Set a = fs.OpenTextFile(filename, ForReading)

' first determine if it exists

if a.AtEndOfStream then

slurped = Empty


slurped = a.ReadAll

end if


Set a = Nothing

Set fs = Nothing

ReadAttachment = slurped

End Function%>

The caveat here is that you have to know the FULL path to the file,

otherwise you'll get an empty attachment. The other side of that coin is we

don't want the full path name in with the file name. I don't want the

recipient to know my directory structure. So to that end:


Function StripPath(ByVal strFilename)

' grab the filename from the full path,

'basically everything after the last \

patharray = Split(strFilename, "\")

tmpname = patharray(UBound(patharray))

If InStr(tmpname, """") <> 0 Then ' take out double quotes

tmpname = Replace(tmpname, """", "")

End If

StripPath = tmpname

End Function


Now that we know what to change, and we've got what we need to attach a

file, lets rip open the code from last time and add the changes. Let's make

our boundary string a constant and tweak functions GenMIMEHeaders() and




'********* GenMIMEHeaders ************

function GenMIMEHeaders(byval replyto, byval from, byval mto, byval subject)

replyto = "<"& replyto &">"

from = "<"& from &">"

sendto = split(mto,",")

for each addr in sendto

tolist = "<"& addr &">," & tolist


tolist = Left(tolist,len(tolist)-1) ' take off the last comma

headers = "Return-Path:"&replyto & vbNewLine

headers = headers & "Date: " & GenMIMEDate(Now,"-0600") & vbNewLine

headers = headers & "To:"& tolist & vbNewLine

headers = headers & "From:"& from & vbNewLine

headers = headers & "Subject: "& subject & vbNewLine

headers = headers & "MIME-Version: 1.0" & vbNewLine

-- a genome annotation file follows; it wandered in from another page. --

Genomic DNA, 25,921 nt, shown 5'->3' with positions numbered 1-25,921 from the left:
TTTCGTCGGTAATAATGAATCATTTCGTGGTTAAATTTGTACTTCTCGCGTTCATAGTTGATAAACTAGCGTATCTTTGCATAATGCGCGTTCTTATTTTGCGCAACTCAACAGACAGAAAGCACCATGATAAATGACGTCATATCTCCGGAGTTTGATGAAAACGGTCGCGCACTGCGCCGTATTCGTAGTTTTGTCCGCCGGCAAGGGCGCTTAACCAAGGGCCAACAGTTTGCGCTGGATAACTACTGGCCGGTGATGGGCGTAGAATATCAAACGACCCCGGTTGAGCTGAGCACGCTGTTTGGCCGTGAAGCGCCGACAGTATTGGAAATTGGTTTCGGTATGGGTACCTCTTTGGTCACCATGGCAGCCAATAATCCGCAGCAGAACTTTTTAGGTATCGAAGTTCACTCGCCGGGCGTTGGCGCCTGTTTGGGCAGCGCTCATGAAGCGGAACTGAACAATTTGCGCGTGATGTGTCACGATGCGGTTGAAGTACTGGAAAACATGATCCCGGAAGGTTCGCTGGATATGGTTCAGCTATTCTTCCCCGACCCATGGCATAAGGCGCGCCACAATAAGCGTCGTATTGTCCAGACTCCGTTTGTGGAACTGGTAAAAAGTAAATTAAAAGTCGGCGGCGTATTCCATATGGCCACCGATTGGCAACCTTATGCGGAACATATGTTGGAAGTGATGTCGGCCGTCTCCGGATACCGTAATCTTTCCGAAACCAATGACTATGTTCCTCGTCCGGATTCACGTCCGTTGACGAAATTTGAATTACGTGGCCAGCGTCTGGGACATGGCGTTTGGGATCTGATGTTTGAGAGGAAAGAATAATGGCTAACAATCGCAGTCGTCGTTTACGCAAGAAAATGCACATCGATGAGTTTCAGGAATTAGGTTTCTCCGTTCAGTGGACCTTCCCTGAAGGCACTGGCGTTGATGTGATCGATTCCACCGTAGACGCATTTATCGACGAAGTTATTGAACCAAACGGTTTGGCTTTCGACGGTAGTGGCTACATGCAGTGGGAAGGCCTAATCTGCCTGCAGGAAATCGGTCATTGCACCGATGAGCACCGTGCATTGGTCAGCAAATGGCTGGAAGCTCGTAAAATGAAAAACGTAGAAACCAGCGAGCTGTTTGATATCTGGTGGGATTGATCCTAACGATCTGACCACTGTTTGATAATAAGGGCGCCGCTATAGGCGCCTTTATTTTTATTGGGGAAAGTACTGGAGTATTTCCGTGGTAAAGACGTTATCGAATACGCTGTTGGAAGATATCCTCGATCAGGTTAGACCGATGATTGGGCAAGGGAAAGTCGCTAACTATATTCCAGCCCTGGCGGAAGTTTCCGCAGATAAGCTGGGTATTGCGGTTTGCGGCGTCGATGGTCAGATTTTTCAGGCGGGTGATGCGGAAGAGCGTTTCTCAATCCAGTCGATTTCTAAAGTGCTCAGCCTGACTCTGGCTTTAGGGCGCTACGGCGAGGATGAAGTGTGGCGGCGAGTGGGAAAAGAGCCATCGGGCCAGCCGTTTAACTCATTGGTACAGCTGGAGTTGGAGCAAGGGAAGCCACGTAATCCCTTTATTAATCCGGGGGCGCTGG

headers = headers & "Content-Type: multipart/mixed;


GenMIMEHeaders = headers & vbNewLine & vbNewLine

end function

'********* GenMIMEEmail ************

function GenMIMEEmail(byval from, byval mto, byval subject, byval body,byval fileattach)

bodyMIME = "Content-Type: text/plain; charset=""US-ASCII""" & vbNewLine

bodyMIME = bodyMIME & "Content-transfer-encoding: 7bit" & vbNewLine & vbNewLine

fullmail = GenMIMEHeaders(from,from,mto,subject) & "--" & MIMEBOUNDARY & vbNewLine

' --add the body--

fullmail = fullmail & bodyMIME & body & vbNewLine

fullmail = fullmail & "--" & MIMEBOUNDARY

' Do we need to attach a file?

if isEmpty(fileattach) or fileattach="" then ' Nope, no file, close the


GenMIMEEMail = fullmail & "--" & vbNewLine


' there's an attachment

attach = StripPath(fileattach)

attachMIME = "Content-Type: text/plain; name="""& attach &"""" & vbNewLine

attachMIME = attachMIME & "Content-Transfer-Encoding: quoted-printable" & vbNewLine

attachMIME = attachMIME & "Content-disposition: attachment; filename="""&attach&""""

attachMIME = attachMIME & vbNewLine & vbNewLine

fullmail = fullmail & vbNewLine & "--" & MIMEBOUNDARY & vbNewLine & attachMIME

fullmail = fullmail & ReadAttachment(fileattach) & vbNewLine

GenMIMEEMail = fullmail & "--" & MIMEBOUNDARY & "--" & vbNewLine

end if

end function


So the finished function calls to get the job done look like this:


' in VB and VBScript, we can use the _ to extend to the next line

email = GenMIMEEmail("", _

"", _

"New Log", _

"Here is your log", _



' without an attachment:

email = GenMIMEEmail("", _

"", _

"New Log", _

"Here is your log", _

"") ' Note we've allowed Empty and "" to signify no file to attach

writeEmail email,GenMIMEName


To note, the reason I use constructs like


headers = headers & "To:"& tolist & vbNewLine

headers = headers & "From:"& from & vbNewLine

headers = headers & "Subject: "& subject & vbNewLine


is for readability

(sorta)— it allows me to explain a portion of logic without having to look

for code hidden inside a long line. In production, you do want to reduce the

redundancy as much as you can, and place that stuff on one line. Or keep

them separated out, whichever you prefer. It is a minor performance hit to

spread it out like this, but we're not concentrating on that today =)

So that's that. We're sending emails, and even attachments if we're feeling




You've read about n-tier applications and separating "business logic" so it

can be re-used, right? This little project here *screams* to be done in a

COM object, where it is 1) compiled, and runs faster and 2) an object

available for use across your system, even for non web apps. Keep that in

mind as you write lengthy functions and 'classes' in your ASP files.